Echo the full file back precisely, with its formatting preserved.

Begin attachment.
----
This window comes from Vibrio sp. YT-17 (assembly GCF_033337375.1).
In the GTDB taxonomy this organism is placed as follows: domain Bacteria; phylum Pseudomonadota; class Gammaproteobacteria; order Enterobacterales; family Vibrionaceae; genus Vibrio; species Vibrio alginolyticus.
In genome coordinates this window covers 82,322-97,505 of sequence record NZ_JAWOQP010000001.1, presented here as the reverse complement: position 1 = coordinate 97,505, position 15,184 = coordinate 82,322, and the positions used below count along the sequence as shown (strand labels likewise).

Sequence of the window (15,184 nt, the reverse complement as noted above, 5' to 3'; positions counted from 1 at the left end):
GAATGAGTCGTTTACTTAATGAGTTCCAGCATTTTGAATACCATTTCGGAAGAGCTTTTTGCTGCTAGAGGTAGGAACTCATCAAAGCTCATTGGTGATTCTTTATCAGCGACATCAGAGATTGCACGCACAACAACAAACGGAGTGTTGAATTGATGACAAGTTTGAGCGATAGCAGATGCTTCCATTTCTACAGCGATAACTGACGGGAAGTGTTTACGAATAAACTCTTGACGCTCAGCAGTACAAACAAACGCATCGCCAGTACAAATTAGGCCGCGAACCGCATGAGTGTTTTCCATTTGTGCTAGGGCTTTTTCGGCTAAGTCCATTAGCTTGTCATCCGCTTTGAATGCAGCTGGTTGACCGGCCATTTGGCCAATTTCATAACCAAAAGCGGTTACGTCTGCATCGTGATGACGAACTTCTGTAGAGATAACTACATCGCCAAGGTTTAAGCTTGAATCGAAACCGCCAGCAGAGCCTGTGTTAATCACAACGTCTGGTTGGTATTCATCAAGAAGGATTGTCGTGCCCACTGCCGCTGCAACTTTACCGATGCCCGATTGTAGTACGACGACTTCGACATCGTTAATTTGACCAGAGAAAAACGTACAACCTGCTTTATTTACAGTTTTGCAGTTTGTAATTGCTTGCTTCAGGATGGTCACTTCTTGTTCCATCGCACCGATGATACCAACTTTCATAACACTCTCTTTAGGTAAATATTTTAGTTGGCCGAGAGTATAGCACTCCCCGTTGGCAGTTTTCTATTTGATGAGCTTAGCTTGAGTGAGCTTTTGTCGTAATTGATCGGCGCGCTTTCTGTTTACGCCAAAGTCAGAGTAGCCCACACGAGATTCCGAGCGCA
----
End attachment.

This window comes from Vibrio sp. YT-17 (assembly GCF_033337375.1).
In the GTDB taxonomy this organism is placed as follows: domain Bacteria; phylum Pseudomonadota; class Gammaproteobacteria; order Enterobacterales; family Vibrionaceae; genus Vibrio; species Vibrio alginolyticus.
In genome coordinates this window covers 82,322-97,505 of sequence record NZ_JAWOQP010000001.1, presented here as the reverse complement: position 1 = coordinate 97,505, position 15,184 = coordinate 82,322, and the positions used below count along the sequence as shown (strand labels likewise).

Sequence of the window (15,184 nt, the reverse complement as noted above, 5' to 3'; positions counted from 1 at the left end):
GAATGAGTCGTTTACTTAATGAGTTCCAGCATTTTGAATACCATTTCGGAAGAGCTTTTTGCTGCTAGAGGTAGGAACTCATCAAAGCTCATTGGTGATTCTTTATCAGCGACATCAGAGATTGCACGCACAACAACAAACGGAGTGTTGAATTGATGACAAGTTTGAGCGATAGCAGATGCTTCCATTTCTACAGCGATAACTGACGGGAAGTGTTTACGAATAAACTCTTGACGCTCAGCAGTACAAACAAACGCATCGCCAGTACAAATTAGGCCGCGAACCGCATGAGTGTTTTCCATTTGTGCTAGGGCTTTTTCGGCTAAGTCCATTAGCTTGTCATCCGCTTTGAATGCAGCTGGTTGACCGGCCATTTGGCCAATTTCATAACCAAAAGCGGTTACGTCTGCATCGTGATGACGAACTTCTGTAGAGATAACTACATCGCCAAGGTTTAAGCTTGAATCGAAACCGCCAGCAGAGCCTGTGTTAATCACAACGTCTGGTTGGTATTCATCAAGAAGGATTGTCGTGCCCACTGCCGCTGCAACTTTACCGATGCCCGATTGTAGTACGACGACTTCGACATCGTTAATTTGACCAGAGAAAAACGTACAACCTGCTTTATTTACAGTTTTGCAGTTTGTAATTGCTTGCTTCAGGATGGTCACTTCTTGTTCCATCGCACCGATGATACCAACTTTCATAACACTCTCTTTAGGTAAATATTTTAGTTGGCCGAGAGTATAGCACTCCCCGTTGGCAGTTTTCTATTTGATGAGCTTAGCTTGAGTGAGCTTTTGTCGTAATTGATCGGCGCGCTTTCTGTTTACGCCAAAGTCAGAGTAGCCCACACGAGATTCCGAGCGCA